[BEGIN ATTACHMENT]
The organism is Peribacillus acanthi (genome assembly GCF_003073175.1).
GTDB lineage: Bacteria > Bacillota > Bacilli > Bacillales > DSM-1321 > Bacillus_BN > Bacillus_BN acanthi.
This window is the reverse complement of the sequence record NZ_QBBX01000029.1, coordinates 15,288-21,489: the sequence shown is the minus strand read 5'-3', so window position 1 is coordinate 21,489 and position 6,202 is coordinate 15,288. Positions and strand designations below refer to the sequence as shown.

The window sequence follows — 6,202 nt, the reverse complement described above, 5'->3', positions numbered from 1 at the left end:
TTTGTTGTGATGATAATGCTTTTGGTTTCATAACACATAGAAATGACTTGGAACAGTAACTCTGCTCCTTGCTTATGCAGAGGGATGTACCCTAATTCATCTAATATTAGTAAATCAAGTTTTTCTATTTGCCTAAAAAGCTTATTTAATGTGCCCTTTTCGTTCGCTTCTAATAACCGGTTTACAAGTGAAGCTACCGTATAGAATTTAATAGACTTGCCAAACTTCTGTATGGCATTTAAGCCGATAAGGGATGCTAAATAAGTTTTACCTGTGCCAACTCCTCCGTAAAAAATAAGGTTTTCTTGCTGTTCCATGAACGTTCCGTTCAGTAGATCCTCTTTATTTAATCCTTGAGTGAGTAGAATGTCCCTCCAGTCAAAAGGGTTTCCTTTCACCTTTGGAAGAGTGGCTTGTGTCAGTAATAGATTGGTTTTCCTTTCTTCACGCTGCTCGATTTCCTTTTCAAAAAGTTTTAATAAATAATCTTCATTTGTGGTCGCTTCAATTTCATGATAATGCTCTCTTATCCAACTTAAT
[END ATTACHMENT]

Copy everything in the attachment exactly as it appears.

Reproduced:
The organism is Peribacillus acanthi (genome assembly GCF_003073175.1).
GTDB lineage: Bacteria > Bacillota > Bacilli > Bacillales > DSM-1321 > Bacillus_BN > Bacillus_BN acanthi.
This window is the reverse complement of the sequence record NZ_QBBX01000029.1, coordinates 15,288-21,489: the sequence shown is the minus strand read 5'-3', so window position 1 is coordinate 21,489 and position 6,202 is coordinate 15,288. Positions and strand designations below refer to the sequence as shown.

The window sequence follows — 6,202 nt, the reverse complement described above, 5'->3', positions numbered from 1 at the left end:
TTTGTTGTGATGATAATGCTTTTGGTTTCATAACACATAGAAATGACTTGGAACAGTAACTCTGCTCCTTGCTTATGCAGAGGGATGTACCCTAATTCATCTAATATTAGTAAATCAAGTTTTTCTATTTGCCTAAAAAGCTTATTTAATGTGCCCTTTTCGTTCGCTTCTAATAACCGGTTTACAAGTGAAGCTACCGTATAGAATTTAATAGACTTGCCAAACTTCTGTATGGCATTTAAGCCGATAAGGGATGCTAAATAAGTTTTACCTGTGCCAACTCCTCCGTAAAAAATAAGGTTTTCTTGCTGTTCCATGAACGTTCCGTTCAGTAGATCCTCTTTATTTAATCCTTGAGTGAGTAGAATGTCCCTCCAGTCAAAAGGGTTTCCTTTCACCTTTGGAAGAGTGGCTTGTGTCAGTAATAGATTGGTTTTCCTTTCTTCACGCTGCTCGATTTCCTTTTCAAAAAGTTTTAATAAATAATCTTCATTTGTGGTCGCTTCAATTTCATGATAATGCTCTCTTATCCAACTTAAT